Recently, Mike Lederman, senior managing director in Bridge Bank’s Technology Banking Group, met up with Smart Brevity Studio to discuss why venture debt is available and as strong as ever for companies that are raising equity.
To read the discussion in its entirety, view the article on Axios or continue below.
Economic uncertainty has dramatically changed the venture capital landscape, yet venture debt lenders remain a strong partner for many technology startups.
Why it’s important: Technology & Innovation startups have been turning to venture debt amid a slowdown in equity funding.
- Venture debt can be a valuable financing tool for growing startups in any economic environment, as it provides support to extend their runway while they work on raising another round of venture capital.
Get up to date: Access to equity and debt funding has been tightening since the beginning of 2022, and even more so year-to-date in 2023.
- Venture-capital funding in the U.S. almost halved in the first six months of 2023; compared to 2022, according to Pitchbook.
- Last year, U.S. venture-capital funding dropped to $238 billion from $345 billion in 2021, according to Pitchbook and the National Association of Venture Capital.
The number of startups raising equity is lower than it has been over the past few years, which will naturally decrease the number of qualified venture debt borrowers.
The reason: Venture debt is not designed to replace equity but rather as a supplement to equity, providing a runway extension between equity rounds.
- If a company is not raising equity from institutional VCs, then it’s not really a venture debt candidate since the lenders depend on investor support as a key component of their underwriting analysis.
Okay, but: Venture debt is available and as strong as ever for companies that are raising equity, says Mike Lederman, senior managing director in Bridge Bank’s Technology Banking Group.
- The number of lenders in the market have increased, bringing on more competition and therefore a lot more options for borrowers.
Here’s the deal: Tech companies should be more thoughtful and do their research as they decide where to move their banking or obtain funding.
A lot of startups have been focused on venture debt from non-bank lenders to avoid a bank lender’s primary deposit relationship requirements, explains Lederman.
However, working with a diversified, balanced banking solutions provider can prove to be beneficial in good times and even more crucial in challenging times.
- Here’s why: Many banks offer the Insured Cash Sweep product, meaning companies would have 100% FDIC insurance on the cash that is deposited in that bank.
- If there was an issue with the bank, and it went into FDIC receivership, 100% of the money deposited in the bank is available the following business day.
What you need to know: Companies that choose stable, relationship-oriented banking partners will be stronger.
When looking to partner with a lender, startups need to ask themselves three crucial questions:
1. Who is the lender and do they have experience lending to startups?
- A lot of new lenders often enter the market only to leave within a couple of years because they didn’t have full alignment at all levels, including the regulator, executive management, credit and the frontline.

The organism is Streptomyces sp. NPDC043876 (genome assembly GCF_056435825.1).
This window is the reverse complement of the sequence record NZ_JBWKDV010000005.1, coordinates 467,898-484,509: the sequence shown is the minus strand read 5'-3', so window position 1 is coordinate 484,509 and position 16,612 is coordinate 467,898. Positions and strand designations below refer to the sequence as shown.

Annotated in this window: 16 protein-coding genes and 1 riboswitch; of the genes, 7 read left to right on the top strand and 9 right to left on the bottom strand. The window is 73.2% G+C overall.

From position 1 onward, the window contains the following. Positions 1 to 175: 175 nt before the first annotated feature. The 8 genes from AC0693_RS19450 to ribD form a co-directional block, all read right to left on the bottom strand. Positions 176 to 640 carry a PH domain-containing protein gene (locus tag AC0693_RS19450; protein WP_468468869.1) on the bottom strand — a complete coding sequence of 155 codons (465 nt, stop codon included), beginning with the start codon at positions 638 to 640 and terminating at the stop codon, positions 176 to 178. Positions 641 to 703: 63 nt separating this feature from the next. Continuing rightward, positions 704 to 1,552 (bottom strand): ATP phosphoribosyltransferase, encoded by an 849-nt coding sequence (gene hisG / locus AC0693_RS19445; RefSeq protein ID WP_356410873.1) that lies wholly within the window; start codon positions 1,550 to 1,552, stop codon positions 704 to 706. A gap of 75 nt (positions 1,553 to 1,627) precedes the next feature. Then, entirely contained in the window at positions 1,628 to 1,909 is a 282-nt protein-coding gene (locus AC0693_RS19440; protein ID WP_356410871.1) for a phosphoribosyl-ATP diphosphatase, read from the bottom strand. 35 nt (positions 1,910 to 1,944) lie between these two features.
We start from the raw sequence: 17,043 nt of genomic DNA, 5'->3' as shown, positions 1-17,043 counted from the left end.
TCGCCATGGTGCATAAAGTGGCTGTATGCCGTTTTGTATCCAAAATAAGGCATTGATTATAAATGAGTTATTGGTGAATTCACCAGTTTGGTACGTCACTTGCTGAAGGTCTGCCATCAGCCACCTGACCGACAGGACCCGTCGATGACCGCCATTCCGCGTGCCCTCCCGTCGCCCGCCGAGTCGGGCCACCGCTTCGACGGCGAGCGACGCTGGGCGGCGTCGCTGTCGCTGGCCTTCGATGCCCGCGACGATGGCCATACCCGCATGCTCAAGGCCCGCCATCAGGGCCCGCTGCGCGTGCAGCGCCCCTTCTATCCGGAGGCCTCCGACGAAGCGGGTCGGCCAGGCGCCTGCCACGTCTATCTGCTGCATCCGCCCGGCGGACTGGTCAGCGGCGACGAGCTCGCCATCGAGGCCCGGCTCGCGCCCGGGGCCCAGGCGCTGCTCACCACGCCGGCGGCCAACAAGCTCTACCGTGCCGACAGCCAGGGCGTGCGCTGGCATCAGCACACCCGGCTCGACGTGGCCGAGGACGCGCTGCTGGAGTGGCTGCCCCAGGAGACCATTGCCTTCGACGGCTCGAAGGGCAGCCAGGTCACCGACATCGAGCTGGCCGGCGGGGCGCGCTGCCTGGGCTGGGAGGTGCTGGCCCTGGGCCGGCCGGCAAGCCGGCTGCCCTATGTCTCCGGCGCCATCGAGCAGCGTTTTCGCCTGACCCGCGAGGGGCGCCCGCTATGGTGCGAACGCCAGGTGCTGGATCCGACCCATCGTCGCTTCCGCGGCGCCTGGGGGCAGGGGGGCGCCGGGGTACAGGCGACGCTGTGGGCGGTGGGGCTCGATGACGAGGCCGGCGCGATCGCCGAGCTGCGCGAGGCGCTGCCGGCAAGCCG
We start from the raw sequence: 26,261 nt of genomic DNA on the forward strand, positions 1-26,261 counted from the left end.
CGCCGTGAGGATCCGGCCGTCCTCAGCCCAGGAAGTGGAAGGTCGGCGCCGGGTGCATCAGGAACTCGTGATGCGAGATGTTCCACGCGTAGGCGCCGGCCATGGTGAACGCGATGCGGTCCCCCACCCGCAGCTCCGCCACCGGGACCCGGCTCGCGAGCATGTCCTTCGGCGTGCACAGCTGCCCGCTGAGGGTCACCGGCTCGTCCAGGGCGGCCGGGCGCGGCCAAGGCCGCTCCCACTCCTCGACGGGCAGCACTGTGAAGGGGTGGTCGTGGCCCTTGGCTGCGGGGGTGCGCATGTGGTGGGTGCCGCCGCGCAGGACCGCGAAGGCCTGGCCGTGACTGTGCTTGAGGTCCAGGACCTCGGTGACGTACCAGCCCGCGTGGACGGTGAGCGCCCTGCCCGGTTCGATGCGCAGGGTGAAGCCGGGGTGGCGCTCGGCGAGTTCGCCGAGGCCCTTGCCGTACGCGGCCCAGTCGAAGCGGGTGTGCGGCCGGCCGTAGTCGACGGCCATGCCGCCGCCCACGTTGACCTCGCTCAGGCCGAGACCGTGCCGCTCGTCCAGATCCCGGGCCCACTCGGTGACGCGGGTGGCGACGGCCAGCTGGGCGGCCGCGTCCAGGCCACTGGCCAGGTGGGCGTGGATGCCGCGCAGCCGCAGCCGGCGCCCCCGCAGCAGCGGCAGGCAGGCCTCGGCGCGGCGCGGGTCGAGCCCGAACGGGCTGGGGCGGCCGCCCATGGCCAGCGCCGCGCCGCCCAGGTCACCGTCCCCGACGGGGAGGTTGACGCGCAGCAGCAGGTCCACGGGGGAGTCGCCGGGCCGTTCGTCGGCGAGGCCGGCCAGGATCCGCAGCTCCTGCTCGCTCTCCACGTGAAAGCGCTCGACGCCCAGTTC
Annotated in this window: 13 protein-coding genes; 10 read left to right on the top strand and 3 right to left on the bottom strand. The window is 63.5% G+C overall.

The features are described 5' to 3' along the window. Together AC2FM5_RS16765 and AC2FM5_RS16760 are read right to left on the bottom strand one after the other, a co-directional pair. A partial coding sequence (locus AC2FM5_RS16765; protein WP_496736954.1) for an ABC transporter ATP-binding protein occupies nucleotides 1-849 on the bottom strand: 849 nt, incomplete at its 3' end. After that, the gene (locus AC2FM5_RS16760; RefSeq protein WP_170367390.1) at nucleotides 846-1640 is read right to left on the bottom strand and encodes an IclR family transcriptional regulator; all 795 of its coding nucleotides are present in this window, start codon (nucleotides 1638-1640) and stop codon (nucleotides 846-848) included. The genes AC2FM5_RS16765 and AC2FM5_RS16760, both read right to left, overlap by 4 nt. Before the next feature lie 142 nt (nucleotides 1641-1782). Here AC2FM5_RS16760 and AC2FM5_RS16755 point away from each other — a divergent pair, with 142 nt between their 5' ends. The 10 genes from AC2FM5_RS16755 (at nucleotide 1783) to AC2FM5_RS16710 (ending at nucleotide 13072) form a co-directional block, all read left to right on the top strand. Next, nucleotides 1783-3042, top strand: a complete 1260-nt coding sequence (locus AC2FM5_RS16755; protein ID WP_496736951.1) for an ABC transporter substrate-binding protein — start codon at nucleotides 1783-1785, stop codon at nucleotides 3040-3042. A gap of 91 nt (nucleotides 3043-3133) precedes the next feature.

- Banks that have been in the market for 20 years and have gone through multiple cycles can often prove they have alignment at all levels providing a bit more security to borrowers.
2. What will the partnership look like?
- Borrowers should ensure that they’ll be working with someone who is going to advocate for them on a day-to-day basis.
- Having the same point of contact throughout all stages of a company’s life cycle leads to better solutions and a stronger partnership.
3. Who is going to give you the best loan terms?
- Finally, startups must ensure they take a close look at a lender’s terms to ensure they’re getting a competitive deal that sets them up for success.
The positive news: Bridge Bank has been providing competitive venture debt options to its clients and prospects while being a partner in good times and bad for more than 20 years.
The bank aims to be more than a lender to its borrower. They want to be a resource to their clients by regularly making connections to investors that might be interested in working with the companies who are looking to raise equity.
Here’s what else: As companies continue to navigate this uncertain environment, Bridge Bank remains proactive and open to working with their clients on a case-by-case basis to discuss refinancing options.
For one client, Bridge Bank proactively extended the interest-only period to allow more time for a series A company to raise their series B before the amortization began.
- The result: The borrower is confident in their ability to close this round even though it’s taking longer than they thought, but now they get to save capital in the near term via delayed principal payments.
In another example, Bridge Bank was able to modify the covenant structure for a later-stage company that was not increasing revenue at the rate they originally projected.
- The result: Bridge Bank and the Borrower agreed on a revised loan structure that enabled the company to maintain compliance with the new covenant which more closely aligned with the company’s updated forecast.
The takeaway: “Access to capital is more important today than it’s been over the last number of years,” says Lederman. “With the uncertain equity environment, venture debt is a great way to help extend that runway and validate the business model to obtain more equity later at a higher value.”